Featured Articles

Snapdragon 400 is Qualcomm’s SoC for watches, wearables

Snapdragon 400 is Qualcomm’s SoC for watches, wearables

We wanted to learn a bit more about Qualcomm's plans for wearables and it turns out that the company believes its…

More...
Qualcomm sampling 20nm Snapdragon 810

Qualcomm sampling 20nm Snapdragon 810

We had a chance to talk to Michelle Leyden-Li, Senior Director of Marketing, QCT at Qualcomm and get an update on…

More...
EVGA GTX 970 SC ACX 2.0 reviewed

EVGA GTX 970 SC ACX 2.0 reviewed

Nvidia has released two new graphics cards based on its latest Maxwell GPU architecture. The Geforce GTX 970 and Geforce GTX…

More...
Nvidia GTX 980 reviewed

Nvidia GTX 980 reviewed

Nvidia has released two new graphics cards based on its latest Maxwell GPU architecture. The Geforce GTX 970 and Geforce GTX…

More...
PowerColor TurboDuo R9 285 reviewed

PowerColor TurboDuo R9 285 reviewed

Today we will take a look at the PowerColor TurboDuo Radeon R9 285. The card is based on AMD’s new…

More...
Frontpage Slideshow | Copyright © 2006-2010 orks, a business unit of Nuevvo Webware Ltd.
Friday, 28 September 2012 08:52

You can’t auction off Xbox dev kits

Written by David Stellmack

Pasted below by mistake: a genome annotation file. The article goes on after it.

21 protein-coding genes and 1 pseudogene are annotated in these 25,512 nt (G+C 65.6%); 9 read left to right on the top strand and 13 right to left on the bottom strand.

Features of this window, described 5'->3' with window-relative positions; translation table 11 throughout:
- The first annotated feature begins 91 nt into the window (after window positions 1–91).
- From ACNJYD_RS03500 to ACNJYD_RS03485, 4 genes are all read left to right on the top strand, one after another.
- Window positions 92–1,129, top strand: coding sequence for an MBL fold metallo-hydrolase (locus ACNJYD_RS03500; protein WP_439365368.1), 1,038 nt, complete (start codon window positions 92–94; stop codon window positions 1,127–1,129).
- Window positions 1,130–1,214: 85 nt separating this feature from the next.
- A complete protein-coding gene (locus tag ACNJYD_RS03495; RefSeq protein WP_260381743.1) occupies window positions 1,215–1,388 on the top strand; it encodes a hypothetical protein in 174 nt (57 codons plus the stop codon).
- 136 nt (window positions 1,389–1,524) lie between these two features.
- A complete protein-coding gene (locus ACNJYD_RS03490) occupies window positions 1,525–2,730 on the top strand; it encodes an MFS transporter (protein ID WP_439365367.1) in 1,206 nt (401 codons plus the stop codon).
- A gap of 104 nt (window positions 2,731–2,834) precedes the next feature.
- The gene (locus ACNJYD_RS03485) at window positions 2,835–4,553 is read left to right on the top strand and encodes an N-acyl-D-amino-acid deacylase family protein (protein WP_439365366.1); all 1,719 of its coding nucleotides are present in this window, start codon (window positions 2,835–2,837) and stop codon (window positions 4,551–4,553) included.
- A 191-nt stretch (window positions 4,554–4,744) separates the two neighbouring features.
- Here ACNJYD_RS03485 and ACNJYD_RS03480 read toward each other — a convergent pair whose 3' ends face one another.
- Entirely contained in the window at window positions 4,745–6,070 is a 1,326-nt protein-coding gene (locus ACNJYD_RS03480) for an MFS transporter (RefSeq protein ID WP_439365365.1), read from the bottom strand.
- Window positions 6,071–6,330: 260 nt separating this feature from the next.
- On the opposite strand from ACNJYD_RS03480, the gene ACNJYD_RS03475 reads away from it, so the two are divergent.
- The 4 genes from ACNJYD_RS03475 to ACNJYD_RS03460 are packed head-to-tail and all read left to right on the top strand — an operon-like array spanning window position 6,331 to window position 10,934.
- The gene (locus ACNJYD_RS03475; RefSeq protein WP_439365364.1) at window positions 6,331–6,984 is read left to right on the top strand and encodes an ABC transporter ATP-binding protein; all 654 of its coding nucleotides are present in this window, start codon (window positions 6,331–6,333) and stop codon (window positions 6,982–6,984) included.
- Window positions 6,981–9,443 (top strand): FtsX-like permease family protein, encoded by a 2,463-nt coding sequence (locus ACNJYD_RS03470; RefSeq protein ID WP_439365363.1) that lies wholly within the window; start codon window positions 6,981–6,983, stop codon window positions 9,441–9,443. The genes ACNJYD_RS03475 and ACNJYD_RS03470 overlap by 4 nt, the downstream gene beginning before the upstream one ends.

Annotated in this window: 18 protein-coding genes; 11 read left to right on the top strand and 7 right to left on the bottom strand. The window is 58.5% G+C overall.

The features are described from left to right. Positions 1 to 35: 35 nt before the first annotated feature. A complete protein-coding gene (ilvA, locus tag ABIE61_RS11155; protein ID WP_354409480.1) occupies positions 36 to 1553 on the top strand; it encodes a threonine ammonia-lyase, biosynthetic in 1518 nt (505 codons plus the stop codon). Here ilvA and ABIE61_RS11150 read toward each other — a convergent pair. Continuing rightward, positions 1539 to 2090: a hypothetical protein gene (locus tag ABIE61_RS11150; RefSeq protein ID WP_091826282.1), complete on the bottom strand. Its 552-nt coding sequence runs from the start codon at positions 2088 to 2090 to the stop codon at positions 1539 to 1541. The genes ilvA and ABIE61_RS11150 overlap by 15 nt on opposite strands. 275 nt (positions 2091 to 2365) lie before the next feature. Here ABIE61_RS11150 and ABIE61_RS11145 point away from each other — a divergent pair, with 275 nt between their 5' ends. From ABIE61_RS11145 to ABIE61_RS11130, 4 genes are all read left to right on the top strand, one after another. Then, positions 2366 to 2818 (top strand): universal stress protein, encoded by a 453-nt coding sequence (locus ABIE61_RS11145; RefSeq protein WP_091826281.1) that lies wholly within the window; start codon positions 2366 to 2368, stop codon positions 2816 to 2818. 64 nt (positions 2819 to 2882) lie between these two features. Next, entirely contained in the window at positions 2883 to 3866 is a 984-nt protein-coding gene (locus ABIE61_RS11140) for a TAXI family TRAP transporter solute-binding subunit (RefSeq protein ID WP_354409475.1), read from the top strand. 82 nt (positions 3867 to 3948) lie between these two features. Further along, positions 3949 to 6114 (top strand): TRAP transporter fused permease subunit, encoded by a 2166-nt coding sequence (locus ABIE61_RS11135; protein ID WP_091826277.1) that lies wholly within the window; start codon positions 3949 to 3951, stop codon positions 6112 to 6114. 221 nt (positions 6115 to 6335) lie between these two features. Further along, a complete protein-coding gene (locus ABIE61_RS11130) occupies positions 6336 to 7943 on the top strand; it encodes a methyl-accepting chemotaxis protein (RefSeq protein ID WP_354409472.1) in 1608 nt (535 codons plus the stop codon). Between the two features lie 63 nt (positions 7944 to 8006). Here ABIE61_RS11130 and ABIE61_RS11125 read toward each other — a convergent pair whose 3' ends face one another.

Microsoft wants to secure their return


The State of Rhode Island can’t auction off the Xbox 360 development kits that 38 Studios had, according to Microsoft. Rhode Island is attempting recoup losses from its loan to the studio by holding auctions in both Maryland and Rhode Island.

The auction lists the development kits as “Gaming consoles: Xbox 360 XDK console” and these are the property of Microsoft and are only licensed to authorized studios for developmental use. The XDK cannot be assigned or sold to any third party without the written consent of Microsoft. Microsoft is already working to secure the XDK return and removal from the auction.

Microsoft would not want the developmental kits falling into the wrong hands, of course, and that is the reason they are licensed to studios for development, with Microsoft retaining the intellectual property rights to the development kits. We can see Microsoft pulling out the big guns to secure the return of the units and we expect they will get them, one way or another.

David Stellmack

E-mail: This e-mail address is being protected from spambots. You need JavaScript enabled to view it
blog comments powered by Disqus

 

Facebook activity

Latest Commented Articles

Recent Comments